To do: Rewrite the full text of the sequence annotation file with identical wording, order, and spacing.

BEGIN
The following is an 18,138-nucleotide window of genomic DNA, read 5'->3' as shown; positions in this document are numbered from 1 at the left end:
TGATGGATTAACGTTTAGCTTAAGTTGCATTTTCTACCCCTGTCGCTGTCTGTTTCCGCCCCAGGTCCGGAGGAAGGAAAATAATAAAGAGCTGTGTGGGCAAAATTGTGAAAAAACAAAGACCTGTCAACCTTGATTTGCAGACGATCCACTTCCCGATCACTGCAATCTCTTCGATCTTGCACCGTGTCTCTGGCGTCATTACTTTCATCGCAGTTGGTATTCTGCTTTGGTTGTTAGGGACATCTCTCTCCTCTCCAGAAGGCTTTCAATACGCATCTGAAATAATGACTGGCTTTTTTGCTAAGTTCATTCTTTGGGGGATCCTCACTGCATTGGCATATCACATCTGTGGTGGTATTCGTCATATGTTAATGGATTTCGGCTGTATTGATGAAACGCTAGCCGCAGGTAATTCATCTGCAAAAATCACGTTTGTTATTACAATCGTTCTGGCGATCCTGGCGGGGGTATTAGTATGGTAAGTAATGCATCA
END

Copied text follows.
The following is an 18,138-nucleotide window of genomic DNA, read 5'->3' as shown; positions in this document are numbered from 1 at the left end:
TGATGGATTAACGTTTAGCTTAAGTTGCATTTTCTACCCCTGTCGCTGTCTGTTTCCGCCCCAGGTCCGGAGGAAGGAAAATAATAAAGAGCTGTGTGGGCAAAATTGTGAAAAAACAAAGACCTGTCAACCTTGATTTGCAGACGATCCACTTCCCGATCACTGCAATCTCTTCGATCTTGCACCGTGTCTCTGGCGTCATTACTTTCATCGCAGTTGGTATTCTGCTTTGGTTGTTAGGGACATCTCTCTCCTCTCCAGAAGGCTTTCAATACGCATCTGAAATAATGACTGGCTTTTTTGCTAAGTTCATTCTTTGGGGGATCCTCACTGCATTGGCATATCACATCTGTGGTGGTATTCGTCATATGTTAATGGATTTCGGCTGTATTGATGAAACGCTAGCCGCAGGTAATTCATCTGCAAAAATCACGTTTGTTATTACAATCGTTCTGGCGATCCTGGCGGGGGTATTAGTATGGTAAGTAATGCATCA